Although the Corsa VXR has a similar list price to its chief rivals such as the Fiesta ST and Renault Clio RS, that’s not relevant to most people: cars such as these tend to be bought on finance. And PCP rates for the Corsa VXR aren’t great, so you’ll end up paying considerably more per month than you would even for a top-spec Fiesta ST3.
Resale values aren’t quite as strong as some of its rivals, either, and servicing costs over three years are around double that of a Fiesta ST.
It’s also one of the least efficient small hot hatches, so be prepared to spend more at the pumps putting petrol in it, and paying more in benefit-in-kind tax if you’re thinking about running one as a company car.
You do get a reasonable amount of equipment, though. On the inside this includes Recaro sports seats, a heated windscreen, cruise control, air-conditioning and the 7.0in touchscreen to operate the DAB radio, Blutooth and smartphone-mirroring functions. Outside, the VXR treatment adds more aggressive bumpers, 17in alloy wheels, a roof spoiler, twin exhaust tailpipes and xenon headlights.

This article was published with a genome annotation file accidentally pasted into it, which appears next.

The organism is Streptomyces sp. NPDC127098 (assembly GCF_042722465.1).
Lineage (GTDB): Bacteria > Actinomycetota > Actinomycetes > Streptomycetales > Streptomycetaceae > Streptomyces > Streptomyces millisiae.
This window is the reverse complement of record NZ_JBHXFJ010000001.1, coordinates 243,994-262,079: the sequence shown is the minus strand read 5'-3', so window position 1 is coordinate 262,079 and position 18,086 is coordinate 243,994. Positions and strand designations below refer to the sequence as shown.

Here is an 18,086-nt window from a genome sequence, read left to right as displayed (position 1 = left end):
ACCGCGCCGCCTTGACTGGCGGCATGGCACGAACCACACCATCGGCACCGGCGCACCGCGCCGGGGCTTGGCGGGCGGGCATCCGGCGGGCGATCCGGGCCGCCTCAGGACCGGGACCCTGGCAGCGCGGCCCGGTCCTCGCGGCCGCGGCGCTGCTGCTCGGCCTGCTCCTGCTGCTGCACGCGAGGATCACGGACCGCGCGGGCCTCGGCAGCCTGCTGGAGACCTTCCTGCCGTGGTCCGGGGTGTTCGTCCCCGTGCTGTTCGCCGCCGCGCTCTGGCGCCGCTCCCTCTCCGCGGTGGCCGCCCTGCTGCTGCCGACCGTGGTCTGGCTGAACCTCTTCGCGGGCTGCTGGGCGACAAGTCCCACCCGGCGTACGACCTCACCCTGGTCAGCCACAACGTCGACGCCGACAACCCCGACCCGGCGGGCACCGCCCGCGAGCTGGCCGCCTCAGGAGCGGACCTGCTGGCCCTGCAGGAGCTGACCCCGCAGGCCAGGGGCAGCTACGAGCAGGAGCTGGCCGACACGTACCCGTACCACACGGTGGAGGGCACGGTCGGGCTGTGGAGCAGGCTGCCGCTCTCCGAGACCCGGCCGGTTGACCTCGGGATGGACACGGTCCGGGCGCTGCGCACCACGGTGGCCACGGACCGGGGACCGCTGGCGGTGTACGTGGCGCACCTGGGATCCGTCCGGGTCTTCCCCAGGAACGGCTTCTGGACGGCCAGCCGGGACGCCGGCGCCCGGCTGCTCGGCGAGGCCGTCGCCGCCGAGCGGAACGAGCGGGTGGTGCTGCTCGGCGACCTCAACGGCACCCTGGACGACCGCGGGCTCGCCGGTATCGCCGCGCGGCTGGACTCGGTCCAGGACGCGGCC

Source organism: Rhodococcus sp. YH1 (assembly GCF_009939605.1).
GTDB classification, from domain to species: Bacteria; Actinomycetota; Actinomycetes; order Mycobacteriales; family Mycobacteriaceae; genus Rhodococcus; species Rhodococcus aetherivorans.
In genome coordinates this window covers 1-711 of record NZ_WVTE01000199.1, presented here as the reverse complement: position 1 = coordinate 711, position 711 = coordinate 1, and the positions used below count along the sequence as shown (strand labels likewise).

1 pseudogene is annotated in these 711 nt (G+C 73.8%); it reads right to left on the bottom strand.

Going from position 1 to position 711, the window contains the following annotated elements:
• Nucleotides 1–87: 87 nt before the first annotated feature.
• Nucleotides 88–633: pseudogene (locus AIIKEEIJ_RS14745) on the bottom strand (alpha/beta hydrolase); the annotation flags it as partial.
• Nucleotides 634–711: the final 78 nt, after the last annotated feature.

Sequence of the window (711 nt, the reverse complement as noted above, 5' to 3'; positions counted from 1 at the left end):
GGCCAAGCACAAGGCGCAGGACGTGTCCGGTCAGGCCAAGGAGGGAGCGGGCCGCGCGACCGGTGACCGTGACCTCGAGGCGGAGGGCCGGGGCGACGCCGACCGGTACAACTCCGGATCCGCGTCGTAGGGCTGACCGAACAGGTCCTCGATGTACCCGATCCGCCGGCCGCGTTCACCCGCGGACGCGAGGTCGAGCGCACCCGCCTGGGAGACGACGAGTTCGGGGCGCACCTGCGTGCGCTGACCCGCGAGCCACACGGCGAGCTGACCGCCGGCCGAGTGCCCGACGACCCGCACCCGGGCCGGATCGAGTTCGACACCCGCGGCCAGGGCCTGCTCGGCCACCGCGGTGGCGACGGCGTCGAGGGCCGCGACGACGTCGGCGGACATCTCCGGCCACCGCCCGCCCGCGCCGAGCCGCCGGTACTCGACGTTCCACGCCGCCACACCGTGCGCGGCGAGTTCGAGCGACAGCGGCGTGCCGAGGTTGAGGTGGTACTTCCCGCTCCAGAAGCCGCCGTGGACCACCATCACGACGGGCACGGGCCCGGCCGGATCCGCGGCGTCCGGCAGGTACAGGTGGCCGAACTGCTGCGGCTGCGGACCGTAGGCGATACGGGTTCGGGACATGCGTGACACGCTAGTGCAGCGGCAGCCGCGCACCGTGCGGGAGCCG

Safety-wise, the VXR is a five-star-rated car in a crash according to EuroNCAP, and comes with six airbags, tyre-pressure monitoring, traction control and hill-start assist (so you don’t need to use the handbrake to stop rolling backwards on a hill). The optional VXR Technical Pack is pricey, but worth considering for the added safety of forward collision alert, lane-departure warning, traffic sign recognition and automatic main beams. It also includes front and rear parking sensors and a rear-view camera as well.
Security expert Thatcham awarded the Corsa VXR four stars out of a possible five for resisting theft, and three out of five for resistance to being broken into.
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